The theory is that it was all a smokescreen: this wasn't a case of the shingles. It was the aftermath of plastic surgery.
Swelling is not unusual with a face lift, especially one that's centered around the eyes. The amount of swelling that Tony had was extremely unusual, of course, but that's because he is the kind of singular fellow that anomalous events happen to with uncharacteristic regularity.
Such as his surreal managerial performance in Game Five, a classic case of someone's facelift being too tight and affecting the proper flow of blood in the brain.
(Hey, you gotta admit that it's a more plausible reason that the one Tony offered up after Game Five went awry...)
We are not here to assess Albert's Arlington depth-charging in terms of such an eternal pantheon. We simply want to take a look at the entire event set--all 126 instances where a hitter has slugged at least two homers in a post-season game.
First, let's note that the reporters (99.9% of them) underreported the incidence of three-homer games in the post-season. They focused on the World Series, where legendary players have been the only ones to manage the feat--legendary figures who, until Albert dared to join the ranks, were all Yankees.
It seems only fair to report here that there are four other players who have hit three homers in a post-season game. Should we sweep these guys under the rug because they didn't happen to do it in the World Series? The post-season is now everything beyond the regular season, at least until Bud Selig's dying act as Kommisar serves to invert this relationship.
The other players to hit three homers in a post season game are:
--Bob Robertson, Pirates vs. Giants, 1971 NLCS
--George Brett, Royals vs. Yankees, 1978 ALCS (the only 3-HR game in a losing cause)
--Adam Kennedy, Angels vs. Yankees, 2002 ALCS
--Adrian Beltre, Rangers vs. Rays, 2011 ALDS
It's a more wide-ranging list, with one Hall of Famer (Brett), one possible Hall of Famer (Beltre), and two definite journeymen (Robertson and Kennedy).
So what would you like to know about these 126 multi-homer games? You can find out exactly who they are by plopping yourself over to the page singled out herein at Forman et fils.
As always, we start out with a chart that shows the basic frequency distribution of post-season HRs by decade. It's cheerfully noted at the outset that there is nothing especially electrifying here, given that the expansion of the post-season in 1969 and 1995 explains the jump in post-season HR. Still, it must be said that the jump is rather impressive despite this relativizing fact.
The only other player to do it more than twice is our old friend Manny Ramirez. We miss ol' Manny, and harbor a not-so-secret wish that he could have found a way to hang in there with the Rays and made at least one more post-season.
The folks who've had two multi-HR games in the post-season are by and large a distinguished group, with the possible exception of a singular fellow named Willie Mays Aikens. Willie will certainly have his defenders: his lifetime OPS+ is 123, which isn't the worst of those players on this list. It's the cocaine and the prison record that makes Willie more than a bit infamous. The record that Willie might hold (this is one that Bill James probably knows, given his penchant for "popular crime") is the longest prison sentence handed out to a major-league baseball player (fourteen years). I'm guessing that it isn't the record. In any case, Aikens is one of only two players to have multiple-homer games in the same World Series: he pulled off this feat in 1980. Twenty-nine years later, Chase Utley became the second player to do it. Ironically, they both played for losing teams.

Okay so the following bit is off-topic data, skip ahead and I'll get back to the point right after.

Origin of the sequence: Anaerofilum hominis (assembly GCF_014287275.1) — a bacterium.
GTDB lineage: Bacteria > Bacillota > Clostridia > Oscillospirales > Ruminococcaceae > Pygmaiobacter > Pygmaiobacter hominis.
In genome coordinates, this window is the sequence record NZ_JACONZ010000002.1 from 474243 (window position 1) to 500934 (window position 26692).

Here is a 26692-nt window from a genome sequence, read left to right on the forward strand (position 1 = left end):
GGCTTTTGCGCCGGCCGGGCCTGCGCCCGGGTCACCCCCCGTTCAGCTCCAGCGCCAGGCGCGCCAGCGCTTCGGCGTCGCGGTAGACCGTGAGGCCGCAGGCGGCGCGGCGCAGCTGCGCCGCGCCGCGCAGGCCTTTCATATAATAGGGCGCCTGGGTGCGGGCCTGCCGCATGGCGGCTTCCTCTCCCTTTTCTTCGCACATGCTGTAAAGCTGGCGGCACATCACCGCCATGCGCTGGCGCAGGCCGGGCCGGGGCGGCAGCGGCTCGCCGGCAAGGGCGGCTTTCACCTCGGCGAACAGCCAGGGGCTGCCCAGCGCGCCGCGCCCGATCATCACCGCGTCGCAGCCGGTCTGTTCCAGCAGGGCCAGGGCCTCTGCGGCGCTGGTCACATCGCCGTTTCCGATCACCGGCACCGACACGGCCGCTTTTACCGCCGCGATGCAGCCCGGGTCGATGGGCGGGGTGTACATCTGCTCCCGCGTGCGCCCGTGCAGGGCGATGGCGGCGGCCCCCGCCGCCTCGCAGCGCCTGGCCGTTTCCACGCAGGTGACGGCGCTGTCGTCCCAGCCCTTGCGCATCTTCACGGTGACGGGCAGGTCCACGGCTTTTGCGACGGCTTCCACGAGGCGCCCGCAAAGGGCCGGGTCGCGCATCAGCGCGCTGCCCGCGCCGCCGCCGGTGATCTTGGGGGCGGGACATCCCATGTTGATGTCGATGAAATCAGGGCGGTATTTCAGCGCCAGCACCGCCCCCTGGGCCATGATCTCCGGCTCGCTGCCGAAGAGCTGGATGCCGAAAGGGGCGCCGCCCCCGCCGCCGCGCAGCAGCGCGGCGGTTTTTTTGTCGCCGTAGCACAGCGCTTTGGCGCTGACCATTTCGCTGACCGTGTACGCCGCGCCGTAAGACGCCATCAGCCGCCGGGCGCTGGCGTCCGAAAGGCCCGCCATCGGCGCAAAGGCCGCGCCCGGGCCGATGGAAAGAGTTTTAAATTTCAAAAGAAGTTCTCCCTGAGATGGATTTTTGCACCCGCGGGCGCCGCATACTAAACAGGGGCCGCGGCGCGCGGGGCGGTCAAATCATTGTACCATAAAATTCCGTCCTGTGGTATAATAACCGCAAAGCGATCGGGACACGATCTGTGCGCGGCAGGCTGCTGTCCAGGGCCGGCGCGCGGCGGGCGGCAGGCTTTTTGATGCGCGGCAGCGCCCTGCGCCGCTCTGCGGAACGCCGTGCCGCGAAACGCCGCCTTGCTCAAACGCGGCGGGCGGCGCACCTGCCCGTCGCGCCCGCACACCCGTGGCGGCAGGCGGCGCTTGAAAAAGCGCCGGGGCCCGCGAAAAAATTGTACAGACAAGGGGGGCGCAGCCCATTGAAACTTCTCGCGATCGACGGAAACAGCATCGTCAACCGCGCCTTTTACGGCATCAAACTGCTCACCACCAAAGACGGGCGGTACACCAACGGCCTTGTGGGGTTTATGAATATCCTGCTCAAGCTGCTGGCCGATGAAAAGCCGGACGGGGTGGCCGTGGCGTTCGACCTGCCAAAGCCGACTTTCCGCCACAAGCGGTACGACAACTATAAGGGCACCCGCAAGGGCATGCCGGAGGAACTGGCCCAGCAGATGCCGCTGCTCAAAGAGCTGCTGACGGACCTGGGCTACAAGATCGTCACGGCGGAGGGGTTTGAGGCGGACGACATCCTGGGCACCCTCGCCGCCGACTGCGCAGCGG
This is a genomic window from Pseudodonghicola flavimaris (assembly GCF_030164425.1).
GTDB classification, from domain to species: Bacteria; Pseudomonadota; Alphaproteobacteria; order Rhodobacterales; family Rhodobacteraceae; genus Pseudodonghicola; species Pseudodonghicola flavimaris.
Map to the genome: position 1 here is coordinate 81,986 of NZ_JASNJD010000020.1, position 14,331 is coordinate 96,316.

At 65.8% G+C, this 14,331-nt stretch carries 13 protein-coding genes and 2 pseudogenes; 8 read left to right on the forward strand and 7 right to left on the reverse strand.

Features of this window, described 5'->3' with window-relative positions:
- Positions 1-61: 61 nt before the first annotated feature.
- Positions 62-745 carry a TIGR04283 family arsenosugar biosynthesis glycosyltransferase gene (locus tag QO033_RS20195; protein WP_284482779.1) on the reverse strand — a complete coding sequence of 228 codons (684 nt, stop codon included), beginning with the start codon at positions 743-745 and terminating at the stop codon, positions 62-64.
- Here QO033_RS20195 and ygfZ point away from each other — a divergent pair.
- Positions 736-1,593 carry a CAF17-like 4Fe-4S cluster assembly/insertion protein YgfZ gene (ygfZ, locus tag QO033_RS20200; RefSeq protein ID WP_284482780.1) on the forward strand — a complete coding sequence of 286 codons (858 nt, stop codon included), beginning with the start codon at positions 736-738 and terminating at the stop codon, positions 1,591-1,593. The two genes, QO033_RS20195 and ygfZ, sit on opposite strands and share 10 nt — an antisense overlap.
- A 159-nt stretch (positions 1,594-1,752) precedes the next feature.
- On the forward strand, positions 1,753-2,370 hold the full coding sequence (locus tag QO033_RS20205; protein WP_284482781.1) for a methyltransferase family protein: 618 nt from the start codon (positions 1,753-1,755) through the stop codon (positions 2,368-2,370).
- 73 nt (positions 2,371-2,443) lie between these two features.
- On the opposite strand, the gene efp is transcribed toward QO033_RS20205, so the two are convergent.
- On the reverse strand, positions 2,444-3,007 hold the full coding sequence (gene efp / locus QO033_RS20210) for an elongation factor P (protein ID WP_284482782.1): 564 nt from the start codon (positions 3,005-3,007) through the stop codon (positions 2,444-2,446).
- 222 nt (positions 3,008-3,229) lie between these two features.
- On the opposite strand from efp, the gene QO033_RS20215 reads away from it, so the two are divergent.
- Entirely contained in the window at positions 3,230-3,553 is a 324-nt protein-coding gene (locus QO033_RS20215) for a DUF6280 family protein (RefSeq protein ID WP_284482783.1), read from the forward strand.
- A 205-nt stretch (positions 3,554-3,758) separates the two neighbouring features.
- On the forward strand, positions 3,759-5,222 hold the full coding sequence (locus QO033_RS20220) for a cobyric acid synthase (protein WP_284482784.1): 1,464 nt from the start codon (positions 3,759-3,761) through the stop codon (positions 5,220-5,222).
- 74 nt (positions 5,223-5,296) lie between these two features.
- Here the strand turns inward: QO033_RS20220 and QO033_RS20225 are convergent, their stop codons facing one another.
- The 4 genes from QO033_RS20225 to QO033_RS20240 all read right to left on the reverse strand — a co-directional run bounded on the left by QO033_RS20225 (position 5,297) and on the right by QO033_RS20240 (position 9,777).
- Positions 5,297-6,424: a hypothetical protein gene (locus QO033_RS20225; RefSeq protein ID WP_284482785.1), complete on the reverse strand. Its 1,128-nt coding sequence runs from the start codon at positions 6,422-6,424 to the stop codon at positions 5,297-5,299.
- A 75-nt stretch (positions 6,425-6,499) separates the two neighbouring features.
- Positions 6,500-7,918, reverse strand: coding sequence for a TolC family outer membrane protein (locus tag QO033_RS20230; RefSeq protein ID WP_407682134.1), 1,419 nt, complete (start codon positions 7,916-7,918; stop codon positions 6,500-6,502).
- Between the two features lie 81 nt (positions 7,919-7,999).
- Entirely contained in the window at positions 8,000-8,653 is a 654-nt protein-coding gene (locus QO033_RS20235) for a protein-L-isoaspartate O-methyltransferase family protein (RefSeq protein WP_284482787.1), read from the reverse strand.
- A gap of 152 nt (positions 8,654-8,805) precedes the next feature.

The others? Troy O'Leary and Jim Thome did it in a game between Boston and Cleveland in the 1999 ALDS. Four years later Eric Karros and Chipper Jones did it in the 2003 NLDS, the one that pitted the Cubs vs. the Braves.
Care to know which team has had the most post-season multi-HR games? C'mon, you already know the answer to that question. (Hint: it ain't the St. Louis Browns.) Our chart of the multi-HR games by team spells out the obvious, but it also tells you how often the team with the multi-HR performance proves to be the winning team. The effect is massive, as a certain class of analyst might say: teams have a collective 98-27 record in games where someone on their team hits two or more HRs (a .784 WPCT).
The other thing that comes to light from perusing this table is the fact that the World Series still holds the edge in the overall number of multi-HR games (although that may be due to the head start that the Fall Classic enjoyed from 1903-68). Since 1969, the two rounds of division playoffs have accounted for 73% of the post-season multi-HR games: it's only a question of time before the non-World Series post-season will overtake the World Series in the overall list. After all, there are far more playoff games than World Series games.
Finally, for those who must know: the breakdown by position for players who hit two or more homers in a post-season game. Totals as follows: 1B 24, LF 22, RF 21, CF 18, 3B 17, 2B 11, C 7, SS 4, DH 3.